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21 September 2020, 12:18
A video of two twins reacting as they listened to 'In the Air Tonight' by Phil Collins for the first time has seen the classic track return to the charts.
'In the Air Tonight' has rocketed up to number two on iTunes, after the Williams brothers reacted to the song on their YouTube channel, Twinsthenewtread.
Last week, the eight-minute video sees Tim Williams and his twin brother, Fred, sitting by their computer as they hit play on Phil Collins' 1981 classic, which they had never heard before.
"It sounds like a rain entrance or something," Tim said, before the pair nod their heads to the beat.
Halfway into the video, we all know what's coming. That amazing rush when you hear Phil's incredible drum solo for the first time. Tim and Fred are shocked and thrilled, and they start dancing in their chairs before pausing the video to discuss what they've heard.
"I have never seen nobody drop a beat three minutes in the song!" Fred says.
There's some kind of wistful joy upon watching these reaction videos, which are nothing new. People have been reacting to classic songs for years. When Bohemian Rhapsody came out at the cinemas, YouTube was full of people supposedly hearing the title track and other Queen classics for the very first time, whether you believed them or not.
But from watching the Williams twins' other videos, you get a certain sense that their reactions are not only genuine, but they are simply loving hearing these songs for the first time, and then want to discuss and analyse the tracks.
Tim told CNN that he had no idea the Phil Collins video had become such a success until a friend told him.
"We do so many videos a day." In fact, the pair had uploaded five other songs the same day as Phil, including 'Superstition' by Stevie Wonder'.
"When we do videos, I don't be thinking nothing of it because I be thinking, 'Oh, we gotta do that next video,' " Tim said.
"We wasn't thinking this was gonna hit," Fred added.
Tim and Fred are 22 years old, and are from Gary, Indiana. They have been uploading reaction videos for a year.
They had a difficult upbringing, as their mother Tiffany spent two years in jail on drug charges. “I’m so proud of my sons because they’ve channeled their energies into doing something positive and not fallen into gangs, having babies or drugs,” she told The Sun.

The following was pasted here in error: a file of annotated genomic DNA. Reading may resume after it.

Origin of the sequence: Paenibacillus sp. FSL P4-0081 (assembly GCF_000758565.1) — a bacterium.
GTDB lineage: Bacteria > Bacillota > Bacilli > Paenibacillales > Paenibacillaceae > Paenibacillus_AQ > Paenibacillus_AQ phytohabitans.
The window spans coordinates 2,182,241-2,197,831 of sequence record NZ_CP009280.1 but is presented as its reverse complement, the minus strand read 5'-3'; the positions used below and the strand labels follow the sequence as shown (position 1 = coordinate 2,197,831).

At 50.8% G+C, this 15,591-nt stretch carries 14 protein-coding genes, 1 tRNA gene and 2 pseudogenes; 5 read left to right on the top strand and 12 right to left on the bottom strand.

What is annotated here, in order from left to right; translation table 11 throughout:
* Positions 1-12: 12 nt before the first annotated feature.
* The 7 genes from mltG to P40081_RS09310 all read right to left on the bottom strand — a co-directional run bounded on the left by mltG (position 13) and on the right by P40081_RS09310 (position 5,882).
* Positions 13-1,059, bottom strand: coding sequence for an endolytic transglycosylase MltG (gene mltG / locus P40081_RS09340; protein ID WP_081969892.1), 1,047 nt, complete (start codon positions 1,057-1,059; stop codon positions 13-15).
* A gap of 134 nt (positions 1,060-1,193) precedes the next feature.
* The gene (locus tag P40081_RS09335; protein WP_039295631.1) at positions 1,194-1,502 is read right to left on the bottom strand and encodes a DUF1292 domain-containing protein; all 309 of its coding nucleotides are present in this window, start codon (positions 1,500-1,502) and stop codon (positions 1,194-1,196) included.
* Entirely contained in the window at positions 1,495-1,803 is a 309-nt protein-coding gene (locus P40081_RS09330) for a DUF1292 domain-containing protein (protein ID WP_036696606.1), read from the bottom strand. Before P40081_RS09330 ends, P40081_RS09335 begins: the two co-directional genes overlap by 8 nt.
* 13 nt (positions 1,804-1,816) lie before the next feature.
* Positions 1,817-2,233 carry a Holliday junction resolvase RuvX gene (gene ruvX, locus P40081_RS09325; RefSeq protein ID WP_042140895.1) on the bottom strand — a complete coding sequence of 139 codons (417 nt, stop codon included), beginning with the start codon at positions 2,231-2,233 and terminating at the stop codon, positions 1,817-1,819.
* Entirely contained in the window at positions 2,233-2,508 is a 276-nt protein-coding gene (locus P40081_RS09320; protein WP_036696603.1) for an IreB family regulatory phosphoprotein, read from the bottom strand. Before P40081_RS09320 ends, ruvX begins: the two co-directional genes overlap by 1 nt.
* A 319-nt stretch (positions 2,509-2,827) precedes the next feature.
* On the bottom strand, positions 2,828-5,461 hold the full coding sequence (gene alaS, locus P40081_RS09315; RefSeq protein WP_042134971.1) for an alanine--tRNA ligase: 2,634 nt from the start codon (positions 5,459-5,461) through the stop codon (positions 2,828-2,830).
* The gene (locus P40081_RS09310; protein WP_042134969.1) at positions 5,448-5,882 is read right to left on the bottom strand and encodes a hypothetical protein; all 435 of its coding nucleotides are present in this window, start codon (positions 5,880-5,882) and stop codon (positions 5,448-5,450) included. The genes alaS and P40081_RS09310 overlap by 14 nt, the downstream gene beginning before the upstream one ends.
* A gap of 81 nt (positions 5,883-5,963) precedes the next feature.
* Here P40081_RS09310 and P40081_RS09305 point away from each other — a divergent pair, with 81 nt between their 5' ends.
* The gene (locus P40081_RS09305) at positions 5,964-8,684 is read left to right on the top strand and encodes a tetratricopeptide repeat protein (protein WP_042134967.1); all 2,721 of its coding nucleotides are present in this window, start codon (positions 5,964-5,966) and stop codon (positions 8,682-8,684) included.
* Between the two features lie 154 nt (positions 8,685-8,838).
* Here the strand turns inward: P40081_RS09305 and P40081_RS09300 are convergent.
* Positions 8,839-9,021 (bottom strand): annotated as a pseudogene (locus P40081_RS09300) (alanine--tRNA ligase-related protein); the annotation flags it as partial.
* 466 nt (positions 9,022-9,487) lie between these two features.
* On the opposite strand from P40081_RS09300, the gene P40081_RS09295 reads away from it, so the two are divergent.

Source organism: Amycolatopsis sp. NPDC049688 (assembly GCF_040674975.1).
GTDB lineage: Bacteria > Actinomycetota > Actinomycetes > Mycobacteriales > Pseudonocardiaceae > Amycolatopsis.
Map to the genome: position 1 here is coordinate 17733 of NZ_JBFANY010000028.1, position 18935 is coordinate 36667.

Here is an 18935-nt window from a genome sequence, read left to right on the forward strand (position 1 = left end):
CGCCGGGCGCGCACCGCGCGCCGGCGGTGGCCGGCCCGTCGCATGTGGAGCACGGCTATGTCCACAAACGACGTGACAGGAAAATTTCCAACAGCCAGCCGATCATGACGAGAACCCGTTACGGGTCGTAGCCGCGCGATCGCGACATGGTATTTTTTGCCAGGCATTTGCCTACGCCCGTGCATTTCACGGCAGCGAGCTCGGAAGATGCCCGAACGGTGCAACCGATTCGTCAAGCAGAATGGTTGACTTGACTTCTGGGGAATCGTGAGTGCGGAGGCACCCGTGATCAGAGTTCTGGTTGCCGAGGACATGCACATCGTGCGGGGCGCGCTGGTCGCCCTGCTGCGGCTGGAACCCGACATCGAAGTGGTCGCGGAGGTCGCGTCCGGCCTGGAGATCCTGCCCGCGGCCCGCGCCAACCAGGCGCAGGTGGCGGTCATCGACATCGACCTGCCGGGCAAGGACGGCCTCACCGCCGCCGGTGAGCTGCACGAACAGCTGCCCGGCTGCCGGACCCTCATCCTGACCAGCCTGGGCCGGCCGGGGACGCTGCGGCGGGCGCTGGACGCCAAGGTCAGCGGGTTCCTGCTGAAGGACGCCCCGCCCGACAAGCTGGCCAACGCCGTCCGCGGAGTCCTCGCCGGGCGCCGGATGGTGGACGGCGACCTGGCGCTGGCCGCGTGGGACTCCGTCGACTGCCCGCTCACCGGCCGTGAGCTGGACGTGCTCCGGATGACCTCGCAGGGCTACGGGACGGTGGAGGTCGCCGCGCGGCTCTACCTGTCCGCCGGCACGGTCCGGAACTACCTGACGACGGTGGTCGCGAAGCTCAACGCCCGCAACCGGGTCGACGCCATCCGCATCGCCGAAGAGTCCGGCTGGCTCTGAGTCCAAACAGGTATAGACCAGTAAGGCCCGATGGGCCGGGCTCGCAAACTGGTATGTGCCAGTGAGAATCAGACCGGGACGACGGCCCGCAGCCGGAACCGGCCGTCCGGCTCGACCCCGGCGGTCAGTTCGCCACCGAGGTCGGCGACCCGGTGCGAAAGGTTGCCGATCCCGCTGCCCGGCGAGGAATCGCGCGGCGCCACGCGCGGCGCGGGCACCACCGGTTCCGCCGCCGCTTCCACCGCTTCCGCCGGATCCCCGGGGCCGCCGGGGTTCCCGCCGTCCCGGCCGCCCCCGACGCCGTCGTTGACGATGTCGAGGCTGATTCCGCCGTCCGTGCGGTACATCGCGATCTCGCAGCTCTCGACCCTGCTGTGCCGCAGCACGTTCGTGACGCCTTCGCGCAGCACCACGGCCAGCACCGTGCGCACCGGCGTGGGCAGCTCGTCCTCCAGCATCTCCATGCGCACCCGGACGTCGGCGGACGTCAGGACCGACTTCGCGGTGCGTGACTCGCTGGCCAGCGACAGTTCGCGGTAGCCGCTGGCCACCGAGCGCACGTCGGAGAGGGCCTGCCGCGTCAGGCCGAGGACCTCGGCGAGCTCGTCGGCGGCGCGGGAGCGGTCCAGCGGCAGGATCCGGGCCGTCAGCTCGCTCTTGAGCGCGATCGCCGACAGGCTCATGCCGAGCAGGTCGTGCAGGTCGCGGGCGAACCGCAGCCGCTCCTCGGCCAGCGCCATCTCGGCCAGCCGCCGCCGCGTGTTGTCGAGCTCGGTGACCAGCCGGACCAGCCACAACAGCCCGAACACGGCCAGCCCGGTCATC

On her release from prison, she turned her life around, and has now been drug-free for 11 years. She was determined that the twins had an education, and both boys became students at Indiana State University to study criminal justice.
However, a year ago, Tim stopped his education: “He came home and told me he had this idea of creating a YouTube channel where people would watch him listening to various songs for the first time,” Tiffany said.
“But he was absolutely determined. I told him: ‘OK, you can do this for a year and see if it works out but if it doesn’t, you’re going back to college again.”
Fred has stayed at college, and joined the channel's output while at home during the pandemic.
At first, they stuck to mainly rap music, but after someone requested Frank Sinatra's 'I've Got You Under My Skin', their channel changed somewhat.
They also made a fan out of Dolly Parton, who tweeted about her love of their reaction video to 'Jolene'.
The success to their videos is the nostalgic feeling it evokes from people who love the songs they are reacting to, and people can remember their own first time hearing these songs.
When asked why they think their videos have done so well in particular, Fred said: "Because we're black."
"We're black, and they don't expect us to listen to that type of music."
"We're young, too," Tim added. "It's just rare to see people open these days. People don't open to step outside their comfort zone and just react to music they don't know."
Other reaction videos include Prince's 'Purple Rain', 'Dance with My Father' by Luther Vandross, Tracy Chapman's 'Fast Car', ABBA's 'Dancing Queen' and Culture Club's 'Karma Chameleon'.
The boys now plan to keep going, in order to bring joy to people's lives: "For that two, three minutes - however long the video is - we just want to just have fun, just together. We just smile, laugh together and everything," Tim said.
"You could be having a bad day, and watch one of our videos and be uplifted," Fred added.